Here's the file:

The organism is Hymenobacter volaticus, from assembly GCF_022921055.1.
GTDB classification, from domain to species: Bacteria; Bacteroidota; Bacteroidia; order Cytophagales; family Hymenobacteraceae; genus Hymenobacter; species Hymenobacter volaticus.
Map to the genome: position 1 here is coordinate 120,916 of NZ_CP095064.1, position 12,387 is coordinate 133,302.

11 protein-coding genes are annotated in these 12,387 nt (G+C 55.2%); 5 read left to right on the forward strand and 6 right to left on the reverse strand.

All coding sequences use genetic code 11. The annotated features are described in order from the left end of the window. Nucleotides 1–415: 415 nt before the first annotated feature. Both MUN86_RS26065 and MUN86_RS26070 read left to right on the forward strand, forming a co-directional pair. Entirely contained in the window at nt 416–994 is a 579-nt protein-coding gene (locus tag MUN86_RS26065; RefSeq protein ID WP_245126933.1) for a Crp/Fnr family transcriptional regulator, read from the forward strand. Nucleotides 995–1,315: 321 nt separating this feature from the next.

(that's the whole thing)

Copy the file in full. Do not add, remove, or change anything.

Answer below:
The organism is Hymenobacter volaticus, from assembly GCF_022921055.1.
GTDB classification, from domain to species: Bacteria; Bacteroidota; Bacteroidia; order Cytophagales; family Hymenobacteraceae; genus Hymenobacter; species Hymenobacter volaticus.
Map to the genome: position 1 here is coordinate 120,916 of NZ_CP095064.1, position 12,387 is coordinate 133,302.

11 protein-coding genes are annotated in these 12,387 nt (G+C 55.2%); 5 read left to right on the forward strand and 6 right to left on the reverse strand.

All coding sequences use genetic code 11. The annotated features are described in order from the left end of the window. Nucleotides 1–415: 415 nt before the first annotated feature. Both MUN86_RS26065 and MUN86_RS26070 read left to right on the forward strand, forming a co-directional pair. Entirely contained in the window at nt 416–994 is a 579-nt protein-coding gene (locus tag MUN86_RS26065; RefSeq protein ID WP_245126933.1) for a Crp/Fnr family transcriptional regulator, read from the forward strand. Nucleotides 995–1,315: 321 nt separating this feature from the next.